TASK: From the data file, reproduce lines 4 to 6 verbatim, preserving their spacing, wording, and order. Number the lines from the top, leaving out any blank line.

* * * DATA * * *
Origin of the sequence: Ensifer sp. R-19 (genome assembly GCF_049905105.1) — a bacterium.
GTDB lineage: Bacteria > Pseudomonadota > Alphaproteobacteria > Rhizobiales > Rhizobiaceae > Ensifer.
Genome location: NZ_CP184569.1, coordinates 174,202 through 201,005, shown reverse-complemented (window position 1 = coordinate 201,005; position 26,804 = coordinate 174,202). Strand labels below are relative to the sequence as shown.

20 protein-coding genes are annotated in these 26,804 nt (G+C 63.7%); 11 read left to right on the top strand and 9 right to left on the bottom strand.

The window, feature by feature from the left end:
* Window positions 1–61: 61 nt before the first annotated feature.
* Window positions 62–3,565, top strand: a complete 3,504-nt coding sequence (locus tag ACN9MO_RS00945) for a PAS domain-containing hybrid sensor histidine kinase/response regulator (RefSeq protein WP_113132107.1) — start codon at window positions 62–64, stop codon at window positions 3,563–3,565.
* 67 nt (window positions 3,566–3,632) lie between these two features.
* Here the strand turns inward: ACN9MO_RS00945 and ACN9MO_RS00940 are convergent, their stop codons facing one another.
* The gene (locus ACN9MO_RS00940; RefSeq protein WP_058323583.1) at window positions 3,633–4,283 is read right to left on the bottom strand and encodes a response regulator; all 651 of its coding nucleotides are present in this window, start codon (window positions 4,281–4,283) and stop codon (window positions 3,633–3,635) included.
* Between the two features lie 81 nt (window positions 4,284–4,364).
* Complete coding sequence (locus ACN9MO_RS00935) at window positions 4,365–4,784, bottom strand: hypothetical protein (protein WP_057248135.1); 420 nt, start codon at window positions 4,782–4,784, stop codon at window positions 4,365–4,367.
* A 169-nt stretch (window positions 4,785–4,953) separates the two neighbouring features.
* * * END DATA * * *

20 protein-coding genes are annotated in these 26,804 nt (G+C 63.7%); 11 read left to right on the top strand and 9 right to left on the bottom strand.

The window, feature by feature from the left end:
* Window positions 1–61: 61 nt before the first annotated feature.